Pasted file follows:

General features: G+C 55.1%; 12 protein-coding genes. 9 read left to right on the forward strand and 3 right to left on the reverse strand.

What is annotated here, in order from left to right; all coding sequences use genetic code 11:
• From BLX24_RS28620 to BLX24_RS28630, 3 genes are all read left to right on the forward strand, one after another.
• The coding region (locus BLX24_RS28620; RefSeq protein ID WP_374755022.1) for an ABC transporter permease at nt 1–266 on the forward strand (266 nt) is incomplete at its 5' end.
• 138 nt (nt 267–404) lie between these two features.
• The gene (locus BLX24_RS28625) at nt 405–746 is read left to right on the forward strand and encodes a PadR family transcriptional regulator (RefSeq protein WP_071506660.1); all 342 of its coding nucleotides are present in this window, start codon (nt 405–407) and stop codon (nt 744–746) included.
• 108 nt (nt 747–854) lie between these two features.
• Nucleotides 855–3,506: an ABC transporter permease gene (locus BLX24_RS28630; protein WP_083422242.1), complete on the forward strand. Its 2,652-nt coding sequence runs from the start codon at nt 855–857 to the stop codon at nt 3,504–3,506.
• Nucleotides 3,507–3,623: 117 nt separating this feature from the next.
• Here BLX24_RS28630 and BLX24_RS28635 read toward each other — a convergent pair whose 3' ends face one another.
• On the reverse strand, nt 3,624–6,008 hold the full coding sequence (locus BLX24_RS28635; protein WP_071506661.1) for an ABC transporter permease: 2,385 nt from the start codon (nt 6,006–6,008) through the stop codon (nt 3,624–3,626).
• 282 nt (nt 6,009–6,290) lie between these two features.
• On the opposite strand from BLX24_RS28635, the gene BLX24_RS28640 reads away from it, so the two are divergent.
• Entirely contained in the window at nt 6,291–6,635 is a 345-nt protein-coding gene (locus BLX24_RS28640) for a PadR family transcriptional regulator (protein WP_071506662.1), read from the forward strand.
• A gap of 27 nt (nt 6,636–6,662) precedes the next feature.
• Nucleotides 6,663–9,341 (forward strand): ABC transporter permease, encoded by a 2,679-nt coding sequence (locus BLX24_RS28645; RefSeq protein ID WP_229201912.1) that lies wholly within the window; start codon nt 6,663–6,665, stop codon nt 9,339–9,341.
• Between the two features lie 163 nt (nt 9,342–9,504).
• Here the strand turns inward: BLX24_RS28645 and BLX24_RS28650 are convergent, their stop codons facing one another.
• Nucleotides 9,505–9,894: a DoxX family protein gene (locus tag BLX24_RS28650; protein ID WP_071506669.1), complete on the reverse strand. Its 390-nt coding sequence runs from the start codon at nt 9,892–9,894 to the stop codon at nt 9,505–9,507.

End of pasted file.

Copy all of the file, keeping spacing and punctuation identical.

General features: G+C 55.1%; 12 protein-coding genes. 9 read left to right on the forward strand and 3 right to left on the reverse strand.

What is annotated here, in order from left to right; all coding sequences use genetic code 11:
• From BLX24_RS28620 to BLX24_RS28630, 3 genes are all read left to right on the forward strand, one after another.
• The coding region (locus BLX24_RS28620; RefSeq protein ID WP_374755022.1) for an ABC transporter permease at nt 1–266 on the forward strand (266 nt) is incomplete at its 5' end.
• 138 nt (nt 267–404) lie between these two features.
• The gene (locus BLX24_RS28625) at nt 405–746 is read left to right on the forward strand and encodes a PadR family transcriptional regulator (RefSeq protein WP_071506660.1); all 342 of its coding nucleotides are present in this window, start codon (nt 405–407) and stop codon (nt 744–746) included.
• 108 nt (nt 747–854) lie between these two features.
• Nucleotides 855–3,506: an ABC transporter permease gene (locus BLX24_RS28630; protein WP_083422242.1), complete on the forward strand. Its 2,652-nt coding sequence runs from the start codon at nt 855–857 to the stop codon at nt 3,504–3,506.
• Nucleotides 3,507–3,623: 117 nt separating this feature from the next.
• Here BLX24_RS28630 and BLX24_RS28635 read toward each other — a convergent pair whose 3' ends face one another.
• On the reverse strand, nt 3,624–6,008 hold the full coding sequence (locus BLX24_RS28635; protein WP_071506661.1) for an ABC transporter permease: 2,385 nt from the start codon (nt 6,006–6,008) through the stop codon (nt 3,624–3,626).
• 282 nt (nt 6,009–6,290) lie between these two features.
• On the opposite strand from BLX24_RS28635, the gene BLX24_RS28640 reads away from it, so the two are divergent.
• Entirely contained in the window at nt 6,291–6,635 is a 345-nt protein-coding gene (locus BLX24_RS28640) for a PadR family transcriptional regulator (protein WP_071506662.1), read from the forward strand.
• A gap of 27 nt (nt 6,636–6,662) precedes the next feature.
• Nucleotides 6,663–9,341 (forward strand): ABC transporter permease, encoded by a 2,679-nt coding sequence (locus BLX24_RS28645; RefSeq protein ID WP_229201912.1) that lies wholly within the window; start codon nt 6,663–6,665, stop codon nt 9,339–9,341.
• Between the two features lie 163 nt (nt 9,342–9,504).
• Here the strand turns inward: BLX24_RS28645 and BLX24_RS28650 are convergent, their stop codons facing one another.
• Nucleotides 9,505–9,894: a DoxX family protein gene (locus tag BLX24_RS28650; protein ID WP_071506669.1), complete on the reverse strand. Its 390-nt coding sequence runs from the start codon at nt 9,892–9,894 to the stop codon at nt 9,505–9,507.